Tobago

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Thursday, July 9, 2015

Wild Fruits

I first met Hugh Skinner when he returned from Australia sometime in the early 1980's. He came to the publisher/advertising agency with paper bags full of seeds, bounty from the east. Because I lived on a farm at the time, he gave me a few precious seeds: a guava the size of a cherry (he said; but these seeds did not germinate) and winged beans. The winged beans grew like weeds, and although we did not acquire the taste for them, the horse ate all the beans and vines too.
Dr Hugh A. Skinner, environmentalist, conservationist, author

In the 80s, Dr Skinner may have been looking for an outlet for his acquired knowledge of the tropical trees and skills - permaculture - developed in Australia.  Bill Mollison was writing and teaching about permaculture which is an integrated system of design that Mollison developed with David Holmgren. It encompasses not only agriculture, horticulture, architecture, and ecology, but also economic systems, land access strategies, and legal systems for businesses and communities. In 1978, Mollison collaborated with Holmgren and they wrote a book called Permaculture One. Mollison founded The Permaculture Institute in Tasmania, and created a training system to train others under the umbrella of Permaculture. (wikipedia)

Over the years, Dr Skinner cultivated - and shared - all the seeds that he brought with him. He also shared the information with whoever would listen, and a weekly column was published in the Trinidad & Tobago Review. In those decades of the 80s and 90s, Trinidad and Tobago was not ready for Dr Skinner. He suffered major setbacks when some of his young trees were killed by uncured manure. But his vision was unclouded. He continued his work in the bush. He compiled and published Wild Fruits, Vegetables & Other Goodies of Trinidad and Tobago in 2000.

Wild Fruits might be considered modest or unsophisticated, but it is encyclopaedic in the wealth of knowledge of a single mind.  In his Preface, he writes simply of the demise of the natural in our diets, and the rise of agribusiness. The book, he hopes, "will help to fill a gap in our appreciation of the abundant natural resources with which our islands are blessed but which continue to be ignored and/or destroyed in favour of the foreign and artificial."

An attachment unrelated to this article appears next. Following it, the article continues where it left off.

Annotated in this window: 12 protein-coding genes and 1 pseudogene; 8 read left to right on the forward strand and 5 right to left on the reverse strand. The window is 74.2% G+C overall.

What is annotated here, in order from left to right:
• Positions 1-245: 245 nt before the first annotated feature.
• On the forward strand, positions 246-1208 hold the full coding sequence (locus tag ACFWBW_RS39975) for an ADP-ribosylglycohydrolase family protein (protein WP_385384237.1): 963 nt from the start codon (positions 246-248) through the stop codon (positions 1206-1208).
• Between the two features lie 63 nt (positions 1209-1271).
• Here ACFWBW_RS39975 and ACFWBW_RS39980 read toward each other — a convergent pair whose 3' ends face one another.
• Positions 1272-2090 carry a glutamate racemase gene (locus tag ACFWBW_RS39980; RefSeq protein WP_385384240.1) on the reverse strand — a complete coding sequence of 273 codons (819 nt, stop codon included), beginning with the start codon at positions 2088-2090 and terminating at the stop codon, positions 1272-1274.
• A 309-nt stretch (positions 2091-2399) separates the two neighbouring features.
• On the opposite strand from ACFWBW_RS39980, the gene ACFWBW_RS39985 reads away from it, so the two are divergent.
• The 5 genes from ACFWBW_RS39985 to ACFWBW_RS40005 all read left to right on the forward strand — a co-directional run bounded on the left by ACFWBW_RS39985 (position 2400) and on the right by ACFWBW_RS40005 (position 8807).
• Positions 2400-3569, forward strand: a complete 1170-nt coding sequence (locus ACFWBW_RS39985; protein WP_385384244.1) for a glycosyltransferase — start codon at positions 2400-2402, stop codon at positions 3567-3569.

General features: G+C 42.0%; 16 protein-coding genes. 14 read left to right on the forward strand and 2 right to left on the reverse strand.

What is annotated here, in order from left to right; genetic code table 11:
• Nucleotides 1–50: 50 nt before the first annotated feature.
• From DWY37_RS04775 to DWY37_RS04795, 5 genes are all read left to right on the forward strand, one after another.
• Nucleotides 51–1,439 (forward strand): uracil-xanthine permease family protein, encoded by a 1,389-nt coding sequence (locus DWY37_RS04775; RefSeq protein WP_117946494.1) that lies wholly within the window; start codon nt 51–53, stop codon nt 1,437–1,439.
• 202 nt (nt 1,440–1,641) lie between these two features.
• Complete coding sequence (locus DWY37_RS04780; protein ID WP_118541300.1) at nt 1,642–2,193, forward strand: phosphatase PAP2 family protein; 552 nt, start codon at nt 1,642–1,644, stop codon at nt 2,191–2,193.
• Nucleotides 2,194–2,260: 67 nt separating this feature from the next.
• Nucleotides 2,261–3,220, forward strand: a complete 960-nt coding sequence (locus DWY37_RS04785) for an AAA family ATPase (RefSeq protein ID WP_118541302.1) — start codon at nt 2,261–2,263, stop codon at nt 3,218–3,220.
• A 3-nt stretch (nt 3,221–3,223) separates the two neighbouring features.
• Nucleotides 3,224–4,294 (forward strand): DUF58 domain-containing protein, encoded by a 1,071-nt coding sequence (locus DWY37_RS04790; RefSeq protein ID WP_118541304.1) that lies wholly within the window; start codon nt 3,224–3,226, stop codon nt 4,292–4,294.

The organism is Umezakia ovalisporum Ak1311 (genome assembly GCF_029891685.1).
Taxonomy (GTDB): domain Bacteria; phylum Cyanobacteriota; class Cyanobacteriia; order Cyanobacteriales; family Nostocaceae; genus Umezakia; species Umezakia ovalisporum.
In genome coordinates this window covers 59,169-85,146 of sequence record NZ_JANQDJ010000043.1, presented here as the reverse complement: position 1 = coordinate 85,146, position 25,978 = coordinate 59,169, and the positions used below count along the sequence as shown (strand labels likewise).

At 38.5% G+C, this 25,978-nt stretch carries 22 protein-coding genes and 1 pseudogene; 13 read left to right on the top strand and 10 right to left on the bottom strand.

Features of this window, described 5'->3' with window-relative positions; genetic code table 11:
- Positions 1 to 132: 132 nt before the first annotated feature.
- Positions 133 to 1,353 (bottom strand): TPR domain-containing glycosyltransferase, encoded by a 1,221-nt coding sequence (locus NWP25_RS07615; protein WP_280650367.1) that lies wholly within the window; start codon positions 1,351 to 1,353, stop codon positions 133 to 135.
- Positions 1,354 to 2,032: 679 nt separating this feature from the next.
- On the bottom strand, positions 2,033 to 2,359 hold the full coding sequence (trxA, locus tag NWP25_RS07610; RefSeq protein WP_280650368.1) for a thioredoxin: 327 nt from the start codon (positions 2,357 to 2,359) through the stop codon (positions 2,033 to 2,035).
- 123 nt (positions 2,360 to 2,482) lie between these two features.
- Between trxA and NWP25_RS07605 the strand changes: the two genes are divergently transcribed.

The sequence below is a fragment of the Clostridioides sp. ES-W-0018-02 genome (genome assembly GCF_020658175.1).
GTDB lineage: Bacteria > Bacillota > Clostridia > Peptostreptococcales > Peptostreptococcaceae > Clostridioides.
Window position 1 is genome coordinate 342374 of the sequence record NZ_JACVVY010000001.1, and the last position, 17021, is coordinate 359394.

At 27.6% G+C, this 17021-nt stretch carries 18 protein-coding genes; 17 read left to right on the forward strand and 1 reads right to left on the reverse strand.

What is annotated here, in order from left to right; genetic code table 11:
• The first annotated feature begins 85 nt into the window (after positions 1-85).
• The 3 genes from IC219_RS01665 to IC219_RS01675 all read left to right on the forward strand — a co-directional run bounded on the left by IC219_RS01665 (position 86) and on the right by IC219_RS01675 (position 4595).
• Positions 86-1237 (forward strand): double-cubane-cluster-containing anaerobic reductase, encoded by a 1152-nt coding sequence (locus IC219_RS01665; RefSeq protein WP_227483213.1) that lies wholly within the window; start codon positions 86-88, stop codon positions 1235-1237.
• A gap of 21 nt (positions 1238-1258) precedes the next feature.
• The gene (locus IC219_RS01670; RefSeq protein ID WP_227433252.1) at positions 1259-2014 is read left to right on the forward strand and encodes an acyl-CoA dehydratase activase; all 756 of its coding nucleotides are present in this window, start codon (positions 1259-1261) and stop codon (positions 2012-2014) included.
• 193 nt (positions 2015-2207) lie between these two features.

The book includes a selection of over 150 fruits (trees, leaves, roots) with photographs; recipes and food preservation (jams and jellies, ice cream; soups and wines). Most are familiar, though some are less well-known now: pois doux, fat pork, mamey sapote, governor plum (rolling cherry). But do you know canistel, laylay, coco macaque, coolie pistache, chalta, wild cress? There are photographs. And Dr Skinner describes the trees or plants and their fruits, and how they are used.

You must read the few thought-provoking chapters that eloquently convey the author's philosophy and passion. Gentle exhortations to treasure what grows wild or easily emerge in his essays on Native Food Resources Remain Untapped; The Next Ice Age; We are What We Eat; Disappearing Genetic Diversity; Myths of Monoculture and The Living Museum. These ought not to be ignored.

Wild Fruits includes Dr Skinner's odes to Leaves, Fruits, Flowers and Seeds. The new edition is peppered with quotations from Kahlil Gibran, tributes to Isaac Newton, Albert Einstein.

The second edition of Wild Fruits Vegetables & Other Goodies of Trinidad and Tobago by Dr Hugh A Skinner has a few improvements: excellent photography provided by fellow permaculturist Erle Rahaman; graphics and layout by Paxton Commissiong-Payne. But the text is largely the same - direct, easy to assimilate, eloquent in its simplicity.

It is a treasury that records some of what we may be losing, and may still have the effect of helping us to salvage some of nature's bounty for healthier lifestyles. Best of all, it distills the optimism and wisdom of a rare Trini treasure, Dr Skinner.

Cover of Wild Fruits, Vegetables & Other Goodies in Trinidad and Tobago, 2nd edition
First edition



2 comments:

  1. Hi wildgirl,
    very nice pictures you have on your blog.
    I'm interested in this book on wild fruit of Trinidad&Tobago but can only find it on Amazon as Kindle-book. But I'd prefer a real book. May I ask you where you found this 2nd edition? Cannot find it anywhere on the net.

    Thank you very much in advance
    Chris Hermann mail(at)christianehermann.de

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  2. Please contact Joan Dayal at joan.dayal@gmail.com. Joan is a book seller in Trinidad who may be able to mail you a copy. She will advise cost of the book, handling and mailing charges.

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